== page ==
Some popular topics are class pets, year-round school, and anything else that they encounter at school.
Take It Step-by-Step
Argumentative text can be a difficult genre and it’s new for our third graders, so take it step-by-step. Break it up as much as you need to. Go at their pace. And don’t be too alarmed by the amount of scaffolding you may need to do.
- Steps 1 – 3 walk you through how to recognize the structures and characteristics of an argumentative text and identify the author’s claim and intended audience with your students and could reasonably be completed in one to two days, depending on your students.
- Steps 4 – 7 dig deeper into analyzing and evaluating argumentative texts. I’d allow for a full day/lesson for each of these.
- Step 8 is for assessment. Depending on your schedule, this could be completed the same day as step 7, or could be assigned its own day.
1. Explore the Basic Structure and Characteristics
Understanding how an argumentative text is structured is extremely helpful in identifying the author’s claim. Read the text with your students all the way through. Then break down the structure for them and explain that you’re going to dive deeper into understanding each piece.
- Introduction – The author states or implies the claim.
- Body – The author supports the claim with reason, evidence, and facts.
- Conclusion – The author restates the claim.
2. Identify the Author’s Claim, Intended Audience, and Supporting Reasons
Use that same text, but dig a little deeper. This time, you’ll want to stop and find the main ideas of each paragraph in the text. This will help your students understand the author’s points.
Then guide them in identifying the author’s intended audience, claim and the reasons that he/she gives to support it. Be sure to have them highlight or underline text evidence to support their thinking.
Remember, the students will likely need to infer who the intended audience is from evidence found throughout the text.
3. Analyze the Structure of the Argumentative Text
Now that you have identified the author’s claim and the reasons given to support it, discuss how the body is organized.
- Does the author separate his/her reasons into different paragraphs? Why might that be?
- Does he/she give a counterargument?
- What else do the students notice about how the author supports his/her reasons?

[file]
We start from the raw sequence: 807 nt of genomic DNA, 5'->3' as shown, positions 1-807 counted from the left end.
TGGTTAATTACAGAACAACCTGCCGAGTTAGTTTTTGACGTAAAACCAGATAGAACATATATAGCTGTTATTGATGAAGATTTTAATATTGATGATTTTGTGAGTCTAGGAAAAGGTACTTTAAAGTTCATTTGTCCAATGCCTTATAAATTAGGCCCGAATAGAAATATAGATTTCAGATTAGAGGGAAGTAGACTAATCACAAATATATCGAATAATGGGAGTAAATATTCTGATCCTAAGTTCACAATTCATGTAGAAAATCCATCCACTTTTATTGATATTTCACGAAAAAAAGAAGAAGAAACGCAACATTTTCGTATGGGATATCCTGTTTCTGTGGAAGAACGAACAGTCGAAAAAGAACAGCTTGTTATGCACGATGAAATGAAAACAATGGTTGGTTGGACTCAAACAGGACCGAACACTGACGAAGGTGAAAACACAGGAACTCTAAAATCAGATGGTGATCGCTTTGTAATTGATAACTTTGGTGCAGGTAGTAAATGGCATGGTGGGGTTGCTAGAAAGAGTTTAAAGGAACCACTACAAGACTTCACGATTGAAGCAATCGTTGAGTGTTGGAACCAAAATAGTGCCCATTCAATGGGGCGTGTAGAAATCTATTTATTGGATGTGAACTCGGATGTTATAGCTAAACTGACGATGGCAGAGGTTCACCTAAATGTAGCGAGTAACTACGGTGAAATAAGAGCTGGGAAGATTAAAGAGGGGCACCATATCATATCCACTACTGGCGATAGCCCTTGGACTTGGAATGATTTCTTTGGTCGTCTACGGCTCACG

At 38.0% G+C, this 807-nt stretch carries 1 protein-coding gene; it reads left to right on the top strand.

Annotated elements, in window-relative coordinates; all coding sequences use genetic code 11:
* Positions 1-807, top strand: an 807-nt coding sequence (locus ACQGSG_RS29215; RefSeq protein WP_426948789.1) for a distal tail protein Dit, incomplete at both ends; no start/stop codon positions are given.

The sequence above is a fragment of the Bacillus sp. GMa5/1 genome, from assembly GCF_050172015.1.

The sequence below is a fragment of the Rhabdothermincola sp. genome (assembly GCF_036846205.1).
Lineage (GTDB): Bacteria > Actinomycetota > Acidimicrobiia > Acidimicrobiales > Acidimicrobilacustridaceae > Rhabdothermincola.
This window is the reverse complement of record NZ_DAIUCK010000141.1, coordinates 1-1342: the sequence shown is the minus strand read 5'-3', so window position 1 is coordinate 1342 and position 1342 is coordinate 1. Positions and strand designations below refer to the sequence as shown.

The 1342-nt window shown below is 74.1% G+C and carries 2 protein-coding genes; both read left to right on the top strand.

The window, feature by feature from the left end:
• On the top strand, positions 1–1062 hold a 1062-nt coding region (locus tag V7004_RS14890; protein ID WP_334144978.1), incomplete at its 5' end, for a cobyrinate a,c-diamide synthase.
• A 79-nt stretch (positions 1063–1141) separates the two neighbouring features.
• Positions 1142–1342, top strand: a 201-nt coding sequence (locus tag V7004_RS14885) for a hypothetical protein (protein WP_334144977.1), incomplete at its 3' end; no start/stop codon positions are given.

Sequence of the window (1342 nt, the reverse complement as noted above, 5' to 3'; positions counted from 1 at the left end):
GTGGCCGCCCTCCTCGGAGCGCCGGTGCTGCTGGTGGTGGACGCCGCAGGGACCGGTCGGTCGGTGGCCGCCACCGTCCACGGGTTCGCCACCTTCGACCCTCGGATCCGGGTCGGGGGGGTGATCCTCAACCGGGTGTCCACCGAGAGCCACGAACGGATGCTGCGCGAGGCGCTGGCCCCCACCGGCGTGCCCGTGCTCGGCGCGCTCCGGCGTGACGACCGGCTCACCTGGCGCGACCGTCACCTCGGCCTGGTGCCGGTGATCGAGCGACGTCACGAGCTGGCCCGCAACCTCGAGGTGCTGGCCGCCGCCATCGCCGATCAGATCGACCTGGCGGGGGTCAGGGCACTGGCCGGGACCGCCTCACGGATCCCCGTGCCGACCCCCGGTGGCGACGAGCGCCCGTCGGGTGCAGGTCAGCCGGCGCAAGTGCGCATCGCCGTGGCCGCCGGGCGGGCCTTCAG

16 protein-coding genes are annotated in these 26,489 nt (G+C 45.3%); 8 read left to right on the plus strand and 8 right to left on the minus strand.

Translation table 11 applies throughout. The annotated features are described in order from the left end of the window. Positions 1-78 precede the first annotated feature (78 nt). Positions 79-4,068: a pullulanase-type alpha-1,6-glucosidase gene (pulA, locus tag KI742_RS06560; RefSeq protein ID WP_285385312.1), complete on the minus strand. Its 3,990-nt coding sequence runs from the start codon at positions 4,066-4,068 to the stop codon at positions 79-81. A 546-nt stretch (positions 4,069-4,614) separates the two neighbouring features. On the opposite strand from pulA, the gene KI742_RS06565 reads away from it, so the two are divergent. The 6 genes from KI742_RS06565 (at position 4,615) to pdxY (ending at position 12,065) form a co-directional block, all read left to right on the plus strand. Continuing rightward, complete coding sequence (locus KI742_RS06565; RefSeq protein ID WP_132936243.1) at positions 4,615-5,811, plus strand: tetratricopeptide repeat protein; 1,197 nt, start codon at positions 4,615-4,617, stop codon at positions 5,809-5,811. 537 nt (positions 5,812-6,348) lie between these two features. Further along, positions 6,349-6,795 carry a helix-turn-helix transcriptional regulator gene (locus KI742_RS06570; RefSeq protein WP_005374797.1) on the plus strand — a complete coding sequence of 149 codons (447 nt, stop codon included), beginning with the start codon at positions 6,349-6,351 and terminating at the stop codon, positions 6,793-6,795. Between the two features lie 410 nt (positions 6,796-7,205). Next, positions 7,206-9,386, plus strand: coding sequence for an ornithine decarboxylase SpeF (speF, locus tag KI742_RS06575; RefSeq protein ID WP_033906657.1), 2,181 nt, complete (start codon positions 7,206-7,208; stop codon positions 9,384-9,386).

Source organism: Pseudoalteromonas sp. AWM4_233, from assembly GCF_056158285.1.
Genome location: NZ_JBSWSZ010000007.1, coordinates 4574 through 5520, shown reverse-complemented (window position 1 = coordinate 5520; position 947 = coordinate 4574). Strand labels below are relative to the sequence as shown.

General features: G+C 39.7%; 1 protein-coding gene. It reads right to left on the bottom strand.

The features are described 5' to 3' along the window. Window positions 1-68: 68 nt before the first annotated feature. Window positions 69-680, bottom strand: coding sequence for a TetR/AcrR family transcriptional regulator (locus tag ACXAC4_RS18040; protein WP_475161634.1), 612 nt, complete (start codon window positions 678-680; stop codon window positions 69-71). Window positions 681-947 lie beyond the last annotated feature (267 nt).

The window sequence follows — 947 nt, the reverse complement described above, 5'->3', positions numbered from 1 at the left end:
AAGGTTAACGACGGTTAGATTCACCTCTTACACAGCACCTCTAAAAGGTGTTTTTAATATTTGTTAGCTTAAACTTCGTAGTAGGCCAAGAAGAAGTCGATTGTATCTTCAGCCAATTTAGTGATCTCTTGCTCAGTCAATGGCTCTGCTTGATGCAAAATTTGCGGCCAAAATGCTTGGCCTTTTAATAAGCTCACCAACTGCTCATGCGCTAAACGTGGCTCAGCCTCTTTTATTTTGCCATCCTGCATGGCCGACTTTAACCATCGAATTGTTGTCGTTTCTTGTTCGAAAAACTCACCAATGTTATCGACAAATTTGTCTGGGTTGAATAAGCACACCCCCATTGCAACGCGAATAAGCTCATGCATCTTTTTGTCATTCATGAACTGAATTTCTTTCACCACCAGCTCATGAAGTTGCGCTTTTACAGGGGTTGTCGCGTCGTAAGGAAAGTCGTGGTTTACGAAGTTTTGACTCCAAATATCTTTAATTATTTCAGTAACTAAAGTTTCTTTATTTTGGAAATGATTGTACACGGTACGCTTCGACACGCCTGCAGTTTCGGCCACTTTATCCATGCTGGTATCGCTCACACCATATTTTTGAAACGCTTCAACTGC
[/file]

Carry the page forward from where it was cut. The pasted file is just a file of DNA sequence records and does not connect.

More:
4. Evaluate the Author’s Claim by Analyzing the Reasons
Once students have a basic understanding of the structure, you can take a deep dive into analyzing the reasons and supporting evidence.
- First, determine if the support given by the author is based on fact or opinion.
- Analyze how the author uses facts, evidence, and examples to support each reason.
- Then evaluate the author’s sources. Are they credible?
- Does the supporting evidence appear to be made up by the author?
- Did the author cite his/her sources? Discuss the importance of evaluating the author’s sources.
5. Evaluate and Compare Argumentative Texts with the Same Topic
I like using this day to solidify the importance of supporting evidence for the author’s claim. I intentionally choose a “bad example” to compare with the mentor text we used in the prior lessons.
We take this second text through steps 1 – 4, moving at a bit of a faster pace, and compare it to the mentor text. I then have the students compare the two articles with a partner or table group. We end the day by discussing which article we found to make a better argument and why we think so.
6. Student Practice
Have the students work with a partner or independently to identify the intended audience, author’s claim, and reason in another text. I like adding this practice to their interactive notebooks because it’s likely something they will want to refer back to later.
7. Evaluate and Compare Arguments Made in the Same Text
This makes great partner work as well. Although, depending on the level of your students, you may want to do it whole group.
This time, choose a text that contains opposing arguments on the same topic. First, read the text together and discuss how it presents both sides of the argument. Then have the students analyze the evidence the author gave to support each claim with a partner. Close the lesson by sharing what the students think of each argument and what characteristics made the argument stronger or weaker.
8. Assess Your Students’ Understanding
Now it’s time to give a formal assessment. Once complete, analyze what your students did and did not master to see if any reteaching will be necessary.
Get Everything You Need to Teach Argumentative Text Right Here
Finally. You can stop driving yourself crazy. Stop scouring the internet for resources and mentor texts. It’s all right here, done for you.
This 5-day Argumentative Text Unit will help you teach your students to recognize and identify the characteristics and structures of argumentative text (ie. the author’s claim, the intended audience, and the facts & evidence used to support the claim). Students will then analyze the characteristics & structures to evaluate the author’s claim and compare arguments made about the same topic. This argumentative text unit covers several components of your ELA instruction: read aloud, detailed reading lessons, vocabulary, and grammar (using mentor sentences). There is also a connection to writing with response to text and writing station prompts!
The Argumentative Text Interactive Notebook Pages are the perfect supplement for your instruction throughout the week and will serve as a great reference for your students!
Fact & Opinion Task Cards w/ Digital Options help your students practice distinguishing between the two, a skill that is critical in reading & analyzing argumentative text. The oral admin included with the digital options makes providing accommodations for struggling readers a breeze.